Pay chiefs at Britain’s biggest companies have been warned of a renewed backlash from investors in 2022 if they fail to curb executive pension contributions or award bonuses when government support has yet to be repaid.
Sky News has learnt that the Investment Association (IA), whose members manage a collective £9.4trn, wrote on Thursday to the remuneration committee chairs of FTSE-350 companies to urge them to demonstrate caution on bosses’ rewards even as many boards move towards a post-pandemic footing.
The letter, which was accompanied by the IA’s updated annual remuneration principles, underlines continuing concern among institutional investors that directors are adopting a ‘business-as-usual’ approach to bonuses and long-term incentive awards
It sets out expectations that boards continue to “consider the wider stakeholder experience when determining executive remuneration outcomes” and demands that they do not pay annual bonuses in circumstances where companies have taken and not repaid taxpayer support in the form of state-subsidised loans or furlough funding.
According to the letter, which has been seen by Sky News, the IA acknowledged that “the vast majority” of companies had “proceeded with sensitivity…ensuring that remuneration outcomes were linked not just to performance outcomes but also took into account the wider experience of the company’s major stakeholders”.
That has not prevented a swathe of investor rebellions this year, however, with blue-chip companies such as AstraZeneca, Cineworld, London Stock Exchange Group and Pendragon witnessing substantial votes against boardroom pay practices.
In some cases, companies have awarded big bonuses to executives even after electing not to repay emergency government support or after axing significant numbers of jobs.
Those decisions have sparked fears in some quarters that ministers might seek to tighten executive pay rules introduced after the 2008 financial crisis, by making annual pay votes binding rather than advisory.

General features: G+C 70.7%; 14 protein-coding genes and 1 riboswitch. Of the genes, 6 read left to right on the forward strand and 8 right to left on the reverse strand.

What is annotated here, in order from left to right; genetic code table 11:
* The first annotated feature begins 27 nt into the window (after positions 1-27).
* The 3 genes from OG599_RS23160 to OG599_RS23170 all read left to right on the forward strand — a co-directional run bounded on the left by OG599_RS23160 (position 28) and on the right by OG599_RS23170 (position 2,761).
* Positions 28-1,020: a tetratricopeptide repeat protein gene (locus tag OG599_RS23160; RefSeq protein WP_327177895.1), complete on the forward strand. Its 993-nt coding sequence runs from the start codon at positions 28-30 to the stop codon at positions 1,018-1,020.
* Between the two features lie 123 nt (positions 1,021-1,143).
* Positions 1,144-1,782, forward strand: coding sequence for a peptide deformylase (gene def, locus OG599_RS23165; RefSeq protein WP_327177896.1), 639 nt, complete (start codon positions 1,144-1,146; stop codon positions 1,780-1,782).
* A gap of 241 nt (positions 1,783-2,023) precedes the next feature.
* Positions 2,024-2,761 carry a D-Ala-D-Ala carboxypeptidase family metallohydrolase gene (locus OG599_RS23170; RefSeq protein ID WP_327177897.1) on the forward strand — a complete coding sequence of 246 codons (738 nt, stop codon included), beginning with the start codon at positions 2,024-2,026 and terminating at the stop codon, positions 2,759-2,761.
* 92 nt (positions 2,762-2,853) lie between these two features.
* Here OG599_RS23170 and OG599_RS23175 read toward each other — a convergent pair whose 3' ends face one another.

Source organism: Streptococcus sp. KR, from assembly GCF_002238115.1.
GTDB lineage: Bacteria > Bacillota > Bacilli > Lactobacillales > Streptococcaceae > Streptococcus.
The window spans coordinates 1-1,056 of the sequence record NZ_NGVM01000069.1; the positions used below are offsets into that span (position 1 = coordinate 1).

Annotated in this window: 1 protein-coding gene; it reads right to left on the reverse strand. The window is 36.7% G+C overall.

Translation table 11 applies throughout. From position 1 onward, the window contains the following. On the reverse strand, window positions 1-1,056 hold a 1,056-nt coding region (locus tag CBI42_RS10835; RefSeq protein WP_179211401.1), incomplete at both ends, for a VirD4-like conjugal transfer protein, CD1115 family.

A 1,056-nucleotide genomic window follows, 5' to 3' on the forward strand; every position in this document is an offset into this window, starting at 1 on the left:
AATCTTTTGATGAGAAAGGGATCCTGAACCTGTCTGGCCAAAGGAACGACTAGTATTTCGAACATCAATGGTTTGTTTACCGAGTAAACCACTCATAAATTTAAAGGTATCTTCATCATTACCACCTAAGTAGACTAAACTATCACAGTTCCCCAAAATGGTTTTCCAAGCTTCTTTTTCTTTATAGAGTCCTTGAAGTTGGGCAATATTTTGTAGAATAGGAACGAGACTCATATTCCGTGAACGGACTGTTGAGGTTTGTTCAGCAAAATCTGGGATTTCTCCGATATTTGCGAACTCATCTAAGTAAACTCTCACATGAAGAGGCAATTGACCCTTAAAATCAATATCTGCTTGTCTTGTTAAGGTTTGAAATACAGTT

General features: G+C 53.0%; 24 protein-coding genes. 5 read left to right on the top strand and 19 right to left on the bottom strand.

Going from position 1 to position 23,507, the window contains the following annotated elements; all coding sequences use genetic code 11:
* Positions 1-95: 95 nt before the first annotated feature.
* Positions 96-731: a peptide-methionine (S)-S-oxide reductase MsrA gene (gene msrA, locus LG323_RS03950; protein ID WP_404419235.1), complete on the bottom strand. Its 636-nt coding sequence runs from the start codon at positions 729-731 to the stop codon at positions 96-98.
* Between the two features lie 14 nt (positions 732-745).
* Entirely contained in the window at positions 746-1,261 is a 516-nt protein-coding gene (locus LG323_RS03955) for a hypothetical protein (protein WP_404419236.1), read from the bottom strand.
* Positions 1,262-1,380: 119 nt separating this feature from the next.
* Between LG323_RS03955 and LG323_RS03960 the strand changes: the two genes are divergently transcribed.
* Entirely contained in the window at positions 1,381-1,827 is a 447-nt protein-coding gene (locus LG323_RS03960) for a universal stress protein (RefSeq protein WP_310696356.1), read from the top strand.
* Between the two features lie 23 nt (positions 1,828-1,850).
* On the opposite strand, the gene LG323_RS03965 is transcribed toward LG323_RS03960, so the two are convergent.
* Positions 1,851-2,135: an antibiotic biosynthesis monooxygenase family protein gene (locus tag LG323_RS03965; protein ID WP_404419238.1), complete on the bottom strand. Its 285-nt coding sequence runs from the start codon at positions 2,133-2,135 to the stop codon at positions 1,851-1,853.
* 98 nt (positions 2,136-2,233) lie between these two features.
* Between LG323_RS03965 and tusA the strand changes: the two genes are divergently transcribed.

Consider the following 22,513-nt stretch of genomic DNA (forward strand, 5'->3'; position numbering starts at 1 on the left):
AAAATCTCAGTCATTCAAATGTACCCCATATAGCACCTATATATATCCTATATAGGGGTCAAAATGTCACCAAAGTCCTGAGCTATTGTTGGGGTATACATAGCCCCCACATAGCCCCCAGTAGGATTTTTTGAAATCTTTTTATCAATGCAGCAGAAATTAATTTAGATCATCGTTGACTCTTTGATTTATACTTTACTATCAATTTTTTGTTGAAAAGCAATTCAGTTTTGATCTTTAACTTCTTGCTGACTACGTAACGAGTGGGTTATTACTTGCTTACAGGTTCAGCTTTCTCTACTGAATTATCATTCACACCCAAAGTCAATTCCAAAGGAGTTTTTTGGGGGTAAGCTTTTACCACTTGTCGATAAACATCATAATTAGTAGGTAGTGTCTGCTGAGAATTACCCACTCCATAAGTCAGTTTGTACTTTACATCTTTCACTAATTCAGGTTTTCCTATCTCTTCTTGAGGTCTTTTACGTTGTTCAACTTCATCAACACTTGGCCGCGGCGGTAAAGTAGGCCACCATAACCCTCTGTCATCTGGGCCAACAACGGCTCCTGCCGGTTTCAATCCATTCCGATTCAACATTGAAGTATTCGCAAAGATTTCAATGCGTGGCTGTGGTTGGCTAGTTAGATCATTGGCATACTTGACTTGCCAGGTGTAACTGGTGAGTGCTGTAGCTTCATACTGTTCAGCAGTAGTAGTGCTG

Listed companies must present their future pay policies to shareholders for a binding vote every three years.
In its updated principles, the IA told remuneration committee chairs it would seek clearer explanations for increases to any element of directors’ pay packages.
Companies should also reduce the size of share awards at the point of granting them – when their share price has fallen significantly – rather than using discretion to curb the scale of payouts at the point of vesting, the IA said.
The investor body is also renewing its successful campaign to force large listed companies to align bosses’ pension contributions with those of their broader workforce.
During the last three years, dozens of FTSE-100 companies have reduced their top executives’ pension contributions, with more than 90% of those it scrutinised in the blue-chip index now meeting the IA’s expectations.
The IA warned in its letter on Thursday, though, that from next year IVIS, its voting advisory service, would issue a ‘red-top’ alert – its strongest warning to investors – for any company’s pay policy where a newly appointed executive director did not have their pension contribution aligned to the majority of the workforce.
Similarly, it would red-top any remuneration report where executives benefited from proportionately higher sums than other employees – unless they showed a credible roadmap to eliminating the gap by the end of 2022.
In a statement issued to Sky News, Andrew Ninian, the IA’s director of stewardship and corporate governance, said: “Since the start of the pandemic the vast majority of FTSE companies have sensitively balanced the need to incentivise senior executives while at the same time fairly reflecting the experiences of their wider workforces, their stakeholders, and their customers.
“However, as we recover from the pandemic, ensuring this approach is maintained will be critical for investors.”
The investor group also told companies that environmental, social and governance (ESG) risks should play a clearer role in determining pay outcomes for executives.
It said remuneration committees should select ESG metrics that were “quantifiable and clearly linked to company strategy” and that that rationale should be disclosed to investors.
“Where companies have incorporated ESG risks and opportunities into their long-term strategy but have not yet incorporated ESG metrics into their remuneration structures, they should explain to shareholders how they will be incorporating ESG metrics into the remuneration structure and the approach they will take in future years,” it said.